The Buddha entirely avoided the question of whether there was or was not a “what” behind the process, but he did explain how the process happens, and how it’s experienced from the inside. You wouldn’t be responsible for the “what” anyhow, but you are responsible for the “how.” It’s part of the suffering—birth, aging, illness, and death—that comes from your craving. Because birth comes under the category of suffering, it’s something you have to comprehend. You don’t comprehend it in terms of somebody’s theory about how the world works, but in terms of how you direct and experience the processes of the mind. This is where the battle is really important, because it’s through craving that rebirth happens.

Think of the four Dhamma summaries: the world is insufficient; there’s no one in charge; it has nothing of its own; it’s a slave to craving. Even though it’s filled with things that are inconstant, stressful, and not-self—aging, illness, and death—craving keeps us coming back for all that unsatisfactory stuff. If you can’t win out over that craving, you really haven’t won anything worthwhile. The whole point of the four noble truths is that you’re responsible for this craving and you can put an end to it. And it’s nothing far away. It’s something you directly experience right here and now.

This is why the Buddha’s approach is what you might call phenomenology: how phenomena are directly experienced, without any reference to what there is behind that experience—and without trying to impose your ideas of what’s behind experience on somebody else or letting them impose theirs on you. You’re meditating to look at exactly what your mind is doing right now to create the phenomenon of suffering. When you can see craving and ignorance in action, you’ve got the focal point for the really important battle—the battle that, when you win it, you’ve won something really worthwhile.

The big issue in life is that we don’t want suffering, but we keep creating it. Ajaan Suwat would often say, “It’s through our own stupidity.” He often translated ignorance as “stupidity.” It’s happening right before our very eyes, right here in the mind. It’s not some mysterious process off someplace else. It’s causing suffering right before our eyes. The suffering is not off someplace else either. We’re the ones who keep looking off someplace else while ignoring what’s right here now.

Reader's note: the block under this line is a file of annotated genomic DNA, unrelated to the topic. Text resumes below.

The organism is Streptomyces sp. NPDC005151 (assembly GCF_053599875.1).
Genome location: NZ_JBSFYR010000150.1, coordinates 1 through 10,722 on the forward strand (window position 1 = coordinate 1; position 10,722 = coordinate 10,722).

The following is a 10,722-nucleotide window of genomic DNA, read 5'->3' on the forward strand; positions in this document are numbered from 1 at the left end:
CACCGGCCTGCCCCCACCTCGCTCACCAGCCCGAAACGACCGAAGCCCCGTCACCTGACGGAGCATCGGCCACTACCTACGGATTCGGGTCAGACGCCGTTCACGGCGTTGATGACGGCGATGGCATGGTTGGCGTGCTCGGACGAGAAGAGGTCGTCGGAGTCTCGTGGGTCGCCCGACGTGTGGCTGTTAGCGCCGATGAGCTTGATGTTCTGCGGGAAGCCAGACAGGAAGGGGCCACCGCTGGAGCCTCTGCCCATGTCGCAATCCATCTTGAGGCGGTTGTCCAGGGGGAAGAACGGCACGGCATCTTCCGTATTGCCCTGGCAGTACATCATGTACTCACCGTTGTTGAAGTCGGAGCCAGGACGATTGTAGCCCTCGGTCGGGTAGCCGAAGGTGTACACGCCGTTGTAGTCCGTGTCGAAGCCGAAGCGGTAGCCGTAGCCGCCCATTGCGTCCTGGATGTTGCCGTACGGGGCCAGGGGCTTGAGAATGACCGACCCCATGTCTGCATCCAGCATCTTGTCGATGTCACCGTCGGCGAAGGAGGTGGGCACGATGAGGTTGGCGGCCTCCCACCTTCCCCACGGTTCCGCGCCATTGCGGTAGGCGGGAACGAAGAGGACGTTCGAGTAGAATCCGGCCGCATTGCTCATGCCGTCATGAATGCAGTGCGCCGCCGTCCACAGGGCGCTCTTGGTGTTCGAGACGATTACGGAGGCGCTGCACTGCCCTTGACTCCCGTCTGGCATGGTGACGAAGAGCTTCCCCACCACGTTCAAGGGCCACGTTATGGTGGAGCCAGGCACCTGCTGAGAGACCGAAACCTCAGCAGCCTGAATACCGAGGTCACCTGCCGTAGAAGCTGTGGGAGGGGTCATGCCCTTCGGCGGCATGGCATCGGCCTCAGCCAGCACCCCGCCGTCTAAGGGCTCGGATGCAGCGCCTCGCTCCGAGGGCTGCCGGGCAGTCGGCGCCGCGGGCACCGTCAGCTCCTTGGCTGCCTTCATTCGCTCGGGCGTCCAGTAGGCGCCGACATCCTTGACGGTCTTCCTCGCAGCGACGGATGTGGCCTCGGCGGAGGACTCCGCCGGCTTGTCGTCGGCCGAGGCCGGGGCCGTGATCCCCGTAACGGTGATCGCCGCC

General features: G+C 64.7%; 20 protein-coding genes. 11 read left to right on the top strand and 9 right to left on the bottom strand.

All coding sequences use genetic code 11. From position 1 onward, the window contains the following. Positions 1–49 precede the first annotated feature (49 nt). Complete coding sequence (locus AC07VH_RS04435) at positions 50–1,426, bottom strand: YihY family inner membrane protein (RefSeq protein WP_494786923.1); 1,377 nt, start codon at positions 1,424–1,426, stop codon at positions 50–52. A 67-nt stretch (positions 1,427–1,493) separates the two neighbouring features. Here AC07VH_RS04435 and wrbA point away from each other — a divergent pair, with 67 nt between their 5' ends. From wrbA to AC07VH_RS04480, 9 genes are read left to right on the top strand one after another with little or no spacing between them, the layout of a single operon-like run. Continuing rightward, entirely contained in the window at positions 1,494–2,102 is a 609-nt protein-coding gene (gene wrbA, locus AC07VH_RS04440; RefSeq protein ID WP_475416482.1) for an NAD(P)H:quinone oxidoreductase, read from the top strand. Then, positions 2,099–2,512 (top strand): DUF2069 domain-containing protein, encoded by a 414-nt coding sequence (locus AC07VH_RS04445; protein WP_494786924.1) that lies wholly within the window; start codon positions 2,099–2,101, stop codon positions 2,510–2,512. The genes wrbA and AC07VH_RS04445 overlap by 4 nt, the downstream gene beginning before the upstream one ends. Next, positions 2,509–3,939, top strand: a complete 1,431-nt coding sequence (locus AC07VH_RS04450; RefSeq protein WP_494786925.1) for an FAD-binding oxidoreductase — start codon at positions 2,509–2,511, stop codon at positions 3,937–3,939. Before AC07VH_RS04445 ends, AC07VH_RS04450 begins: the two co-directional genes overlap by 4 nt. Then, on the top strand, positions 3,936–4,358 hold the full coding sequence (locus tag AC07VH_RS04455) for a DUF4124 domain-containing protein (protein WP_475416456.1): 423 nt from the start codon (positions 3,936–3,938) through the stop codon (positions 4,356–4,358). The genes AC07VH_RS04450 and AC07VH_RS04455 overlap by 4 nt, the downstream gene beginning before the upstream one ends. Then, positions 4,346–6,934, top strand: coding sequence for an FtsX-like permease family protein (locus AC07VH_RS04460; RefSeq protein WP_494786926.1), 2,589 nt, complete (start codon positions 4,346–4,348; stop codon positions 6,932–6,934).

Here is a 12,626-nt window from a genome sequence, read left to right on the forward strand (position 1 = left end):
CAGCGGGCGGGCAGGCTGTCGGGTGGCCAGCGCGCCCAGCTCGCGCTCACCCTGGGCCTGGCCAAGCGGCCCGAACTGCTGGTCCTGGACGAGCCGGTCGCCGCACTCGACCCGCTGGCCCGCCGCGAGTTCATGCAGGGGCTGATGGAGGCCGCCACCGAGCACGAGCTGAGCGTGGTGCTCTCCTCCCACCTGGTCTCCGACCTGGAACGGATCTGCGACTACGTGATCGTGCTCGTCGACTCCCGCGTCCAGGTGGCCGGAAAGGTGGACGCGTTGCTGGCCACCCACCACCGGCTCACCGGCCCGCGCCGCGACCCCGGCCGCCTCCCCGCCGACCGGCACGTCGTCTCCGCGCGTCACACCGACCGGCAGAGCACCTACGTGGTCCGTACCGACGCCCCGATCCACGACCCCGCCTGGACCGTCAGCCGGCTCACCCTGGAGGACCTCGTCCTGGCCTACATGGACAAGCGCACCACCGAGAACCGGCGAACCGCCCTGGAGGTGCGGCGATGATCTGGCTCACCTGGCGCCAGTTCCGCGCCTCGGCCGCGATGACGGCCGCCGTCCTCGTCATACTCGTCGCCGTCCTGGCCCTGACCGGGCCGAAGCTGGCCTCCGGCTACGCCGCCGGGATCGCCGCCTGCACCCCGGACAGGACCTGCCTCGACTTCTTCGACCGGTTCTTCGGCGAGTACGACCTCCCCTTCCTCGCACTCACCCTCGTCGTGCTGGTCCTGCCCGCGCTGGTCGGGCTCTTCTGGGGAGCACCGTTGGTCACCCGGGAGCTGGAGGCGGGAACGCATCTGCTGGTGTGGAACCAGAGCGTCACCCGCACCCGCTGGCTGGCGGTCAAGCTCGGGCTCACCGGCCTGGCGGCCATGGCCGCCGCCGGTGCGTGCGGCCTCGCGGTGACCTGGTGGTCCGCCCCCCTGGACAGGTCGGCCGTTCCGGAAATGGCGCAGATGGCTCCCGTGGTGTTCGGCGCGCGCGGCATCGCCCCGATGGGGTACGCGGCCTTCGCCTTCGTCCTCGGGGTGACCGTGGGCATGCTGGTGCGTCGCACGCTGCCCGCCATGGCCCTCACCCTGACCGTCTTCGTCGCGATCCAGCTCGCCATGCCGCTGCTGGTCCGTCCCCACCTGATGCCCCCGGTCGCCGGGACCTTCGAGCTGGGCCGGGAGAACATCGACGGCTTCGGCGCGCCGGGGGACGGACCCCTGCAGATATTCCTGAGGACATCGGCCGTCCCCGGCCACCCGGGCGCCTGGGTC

The meditation gives us tools to overcome that ignorance and craving. That’s what we’re basically getting victory over. We do this by seeing through these things and understanding why we’re doing them. We think we can get some pleasure out of them, but we have to look very carefully at that pleasure, to see why we’re so attached to it. Here again, the problem isn’t metaphysical. Our attachment doesn’t come because we have some metaphysical belief about whether things have an essence or don’t have an essence. That’s pretty irrelevant. We cling to actions that we keep doing over and over because we’re addicted to them, and we’re addicted to them because we believe that the pleasure they give outweighs the pain they cause. We see it that way because we’re not looking carefully. We’re ignorant of our own actions.

To overcome that ignorance, you need a good point of comparison against which you can measure that pleasure and pain. This is why you’re practicing concentration. You try to develop a state of good solid concentration in the mind with a sense of ease and wellbeing that can come simply from being with the breath, being absorbed in the breath, filling the breath energy throughout the body with a sense of healthy energy. This puts you in a good position to compare things. You can look at the other pleasures you followed in life and ask, “Are they anything like this breath? Are they as steady, reliable, and harmless as this kind of pleasure?” You’re training yourself to be a connoisseur of pleasure, so that you can really understand where the pleasure lies, where the pain lies, and how things stack up. Which pleasure is greater? How about the pain of going back to your old ways of looking for pleasure? You see these things a lot more easily when you’re coming from a vantage point of stable wellbeing.

Even though concentration isn’t the ultimate, it does give you a higher standard for understanding what true pleasure can be. It doesn’t automatically wean you off of your old ways of thinking, but it gives you a basis for actually doing the work of contemplation, especially when you realize that following your daily pleasures gets in the way of this pleasure of concentration. You’ve got to make a choice. Once you admit that you’ve got to make the choice, then it’s easier to sort through your other pleasures and start seeing which habits you’re willing to sacrifice. When you can drop them, you’ve won a victory over the clinging, craving, and ignorance that kept you bound to those habits.

This is where the victory really matters. As for what the people in the outside world might think: Why do you want to gain victory over their hearts or their opinions? What does it accomplish? Especially if they’re resistant. You just develop bad habits of pride and the desire to control others. You lose out to your own defilements, the kind of defeat that can really be harmful.

Learn to see that defeat as a warning that you’re focusing on the wrong battles. Then use that realization to set your heart on gaining a victory over your greed, aversion, and delusion; your craving, ignorance, and clinging—so that this very personal suffering that you’re causing yourself can finally stop. Nobody else needs to praise you for this. Nobody else needs to know. When you reach this deathless element inside, it is its own reward, worth much more than the opinions of other people. Give it a chance. See if what the Buddha said was really right, that this is where true happiness lies, and that there’s no other happiness that can compare. As he said, the flavor of the Dhamma beats all other flavors.

So see if you can come to taste that flavor and decide whether he’s right.